Nourishing Happiness Is Easier Than You Think
There is no “secret” to happiness, and it’s easy to spoil anything by trying too hard or holding on too tight. However, according to Matthew Kahler, a psychology doctoral intern in the Department of Psychiatry at Texas Tech University Health Sciences Center El Paso (TTUHSC El Paso), there are scientifically proven ways to nourish happiness. With Pharrell Williams’ song “Happy” playing in the background, Kahler helped welcome TTUHSC El Paso employees to his recent presentation on Nourishing Happiness.
Kahler said his primary goal for the presentation, hosted by the Employee Assistance Program (EAP), was to give accurate information on a topic that the social sciences have long avoided — “What can make our lives happier?”
Kahler’s presentation and the ideas in it are adapted from the book “The How of Happiness” by Sonja Lyubomirsky. Referring to a pie chart of what current research says are the three determinants of happiness, Kahler said ten percent of a person’s happiness is made up of outside circumstances such as money, home, and marriage. Your genes account for 50 percent of happiness, and intentional activity —your thoughts and actions — make up the remaining 40 percent. He pointed out that although genes play a big part of being happy, you can become happier no matter your genetic programming.
He gave workshop participants some ideas on how to create more happiness in their life starting with expressing gratitude. Gratitude is associated with greater happiness and he encouraged participants to be specific and sincere about expressing it. “When you express gratitude, say what exactly it is that you are grateful for. Instead of saying, ‘I’m grateful for having a roof over my head,’ you may want to say, ‘I’m grateful for having a roof over my head, because it’s pouring rain outside and I have a place to go,’” Kahler said. Keeping a gratitude journal or creating a savoring album of keepsakes that can remind you of meaningful moments such as a love note, a college acceptance letter, or your first paycheck can help nourish happiness.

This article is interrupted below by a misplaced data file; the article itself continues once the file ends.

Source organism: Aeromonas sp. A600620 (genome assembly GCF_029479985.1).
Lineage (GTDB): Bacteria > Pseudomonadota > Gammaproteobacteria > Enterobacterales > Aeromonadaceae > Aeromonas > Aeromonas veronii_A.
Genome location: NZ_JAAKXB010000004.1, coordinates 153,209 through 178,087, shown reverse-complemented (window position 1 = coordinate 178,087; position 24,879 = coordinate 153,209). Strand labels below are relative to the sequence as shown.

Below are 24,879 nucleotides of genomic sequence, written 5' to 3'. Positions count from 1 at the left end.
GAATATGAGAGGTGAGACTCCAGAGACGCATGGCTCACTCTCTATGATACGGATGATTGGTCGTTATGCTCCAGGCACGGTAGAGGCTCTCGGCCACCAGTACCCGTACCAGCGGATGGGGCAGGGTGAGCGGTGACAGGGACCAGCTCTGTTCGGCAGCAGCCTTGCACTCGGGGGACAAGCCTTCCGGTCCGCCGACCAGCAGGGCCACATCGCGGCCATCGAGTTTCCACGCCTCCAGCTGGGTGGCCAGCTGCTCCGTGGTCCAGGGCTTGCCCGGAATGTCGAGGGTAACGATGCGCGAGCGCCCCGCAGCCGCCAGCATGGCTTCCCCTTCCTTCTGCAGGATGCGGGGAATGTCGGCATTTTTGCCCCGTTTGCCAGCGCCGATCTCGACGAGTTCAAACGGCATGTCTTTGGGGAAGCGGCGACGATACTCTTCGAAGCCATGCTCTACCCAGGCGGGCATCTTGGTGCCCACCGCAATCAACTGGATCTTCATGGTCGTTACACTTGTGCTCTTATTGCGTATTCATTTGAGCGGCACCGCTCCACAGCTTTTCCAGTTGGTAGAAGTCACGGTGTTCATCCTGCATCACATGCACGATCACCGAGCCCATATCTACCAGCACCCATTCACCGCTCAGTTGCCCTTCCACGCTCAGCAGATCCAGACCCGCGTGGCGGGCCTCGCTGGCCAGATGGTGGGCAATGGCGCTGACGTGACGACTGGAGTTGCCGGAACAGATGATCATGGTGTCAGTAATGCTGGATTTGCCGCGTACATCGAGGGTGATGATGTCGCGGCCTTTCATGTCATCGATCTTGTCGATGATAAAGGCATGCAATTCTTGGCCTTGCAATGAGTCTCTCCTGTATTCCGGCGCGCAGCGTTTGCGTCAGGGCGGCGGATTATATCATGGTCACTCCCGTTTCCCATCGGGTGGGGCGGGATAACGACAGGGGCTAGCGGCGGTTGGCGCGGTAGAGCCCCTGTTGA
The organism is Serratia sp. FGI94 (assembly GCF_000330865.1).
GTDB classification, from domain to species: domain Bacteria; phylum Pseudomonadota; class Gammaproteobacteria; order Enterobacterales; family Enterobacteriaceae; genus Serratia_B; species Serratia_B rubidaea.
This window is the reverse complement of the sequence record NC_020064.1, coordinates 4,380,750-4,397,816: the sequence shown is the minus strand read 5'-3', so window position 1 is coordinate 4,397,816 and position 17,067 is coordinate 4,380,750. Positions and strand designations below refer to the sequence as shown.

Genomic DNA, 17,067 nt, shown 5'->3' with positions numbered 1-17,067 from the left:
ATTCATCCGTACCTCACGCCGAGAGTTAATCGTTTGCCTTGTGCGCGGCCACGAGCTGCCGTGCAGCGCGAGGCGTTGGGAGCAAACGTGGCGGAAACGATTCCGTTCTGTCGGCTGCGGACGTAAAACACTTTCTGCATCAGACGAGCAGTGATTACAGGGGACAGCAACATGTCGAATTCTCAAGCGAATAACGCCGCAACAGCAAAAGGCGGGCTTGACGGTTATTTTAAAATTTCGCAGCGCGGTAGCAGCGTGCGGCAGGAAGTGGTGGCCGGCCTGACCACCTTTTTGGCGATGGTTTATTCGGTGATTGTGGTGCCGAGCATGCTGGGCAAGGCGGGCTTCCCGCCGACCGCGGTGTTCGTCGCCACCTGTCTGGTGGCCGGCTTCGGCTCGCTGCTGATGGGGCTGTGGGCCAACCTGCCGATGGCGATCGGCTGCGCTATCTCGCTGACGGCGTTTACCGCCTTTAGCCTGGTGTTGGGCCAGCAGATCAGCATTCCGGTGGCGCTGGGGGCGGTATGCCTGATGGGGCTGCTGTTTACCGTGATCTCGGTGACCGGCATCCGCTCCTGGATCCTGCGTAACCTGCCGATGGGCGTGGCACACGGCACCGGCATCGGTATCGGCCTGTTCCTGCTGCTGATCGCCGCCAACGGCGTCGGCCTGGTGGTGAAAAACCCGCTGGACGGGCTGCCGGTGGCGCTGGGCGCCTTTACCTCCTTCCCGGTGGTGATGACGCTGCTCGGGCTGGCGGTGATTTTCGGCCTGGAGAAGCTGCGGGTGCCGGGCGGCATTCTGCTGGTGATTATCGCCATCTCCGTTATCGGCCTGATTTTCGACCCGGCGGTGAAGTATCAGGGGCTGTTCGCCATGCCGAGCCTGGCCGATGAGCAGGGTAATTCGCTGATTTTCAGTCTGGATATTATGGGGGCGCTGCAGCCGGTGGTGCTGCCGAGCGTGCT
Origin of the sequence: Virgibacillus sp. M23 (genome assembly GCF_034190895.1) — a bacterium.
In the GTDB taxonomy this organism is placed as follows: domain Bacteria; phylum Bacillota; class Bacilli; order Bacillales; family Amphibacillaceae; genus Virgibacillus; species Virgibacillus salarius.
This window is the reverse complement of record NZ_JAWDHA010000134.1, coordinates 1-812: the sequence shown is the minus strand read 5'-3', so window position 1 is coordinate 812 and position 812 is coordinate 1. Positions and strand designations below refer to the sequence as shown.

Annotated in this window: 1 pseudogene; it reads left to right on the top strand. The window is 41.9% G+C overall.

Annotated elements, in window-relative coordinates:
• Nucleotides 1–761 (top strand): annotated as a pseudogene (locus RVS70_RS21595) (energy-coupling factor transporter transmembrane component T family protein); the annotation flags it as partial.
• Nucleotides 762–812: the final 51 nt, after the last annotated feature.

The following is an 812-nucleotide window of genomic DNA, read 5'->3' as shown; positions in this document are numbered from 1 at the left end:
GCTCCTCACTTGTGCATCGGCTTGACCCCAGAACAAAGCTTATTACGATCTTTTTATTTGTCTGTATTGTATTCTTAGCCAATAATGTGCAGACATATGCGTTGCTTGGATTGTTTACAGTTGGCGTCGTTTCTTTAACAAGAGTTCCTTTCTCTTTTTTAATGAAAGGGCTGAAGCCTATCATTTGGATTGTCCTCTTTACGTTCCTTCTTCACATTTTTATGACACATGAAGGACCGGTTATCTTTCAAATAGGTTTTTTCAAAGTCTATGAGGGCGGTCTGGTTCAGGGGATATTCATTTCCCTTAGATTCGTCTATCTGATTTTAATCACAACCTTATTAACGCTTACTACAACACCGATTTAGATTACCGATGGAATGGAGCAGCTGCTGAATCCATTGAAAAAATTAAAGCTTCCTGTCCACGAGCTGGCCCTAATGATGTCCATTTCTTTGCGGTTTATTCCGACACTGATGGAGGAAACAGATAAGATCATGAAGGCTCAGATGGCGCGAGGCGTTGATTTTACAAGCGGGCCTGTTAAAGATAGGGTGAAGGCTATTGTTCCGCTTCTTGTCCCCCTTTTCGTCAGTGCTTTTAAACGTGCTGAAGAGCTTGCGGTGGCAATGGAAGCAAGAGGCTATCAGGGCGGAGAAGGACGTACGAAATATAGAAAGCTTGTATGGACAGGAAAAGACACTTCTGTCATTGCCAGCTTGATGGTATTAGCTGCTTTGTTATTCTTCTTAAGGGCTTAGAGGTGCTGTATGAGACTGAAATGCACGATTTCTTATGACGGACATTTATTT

Acts of kindness to others is an important part of maintaining the happiness boost, especially if it involves the giving of your time. Does someone you know need their yard cleaned, a babysitter for the evening, or repair work in their home? When practicing these acts of kindness, tell no one, expect nothing in return, and commit to not entertaining the question, “Why aren’t others as giving as I am?”
Worrying about problems and situations frequently get in the way of happiness so Kahler suggests setting aside some “worry time,” and saving your worries for then. If you’re losing sleep over a problem, take action to solve it. Consider the problem in the context of personal or family goals. Will the situation matter in a week? A year?
Having goals and committing to them can also foster happiness. Are your goals really your goals? Are they authentic and satisfying in and of themselves? Kahler says goals should be flexible and appropriate.
It isn’t about changing who you are; it’s about taking better advantage of who you are. “Happiness is within all of us,” said Kahler.
The Employee Assistance Program (EAP) is a helping program that enhances and encourages a healthy work environment by providing employers and employees opportunities to manage life’s problems before they impair work performance and productivity. Program professionals provide quality counseling and assistance for individuals, couples, families, and work groups, all at no cost. Wellness workshops on various topics are planned and available to employees during the year.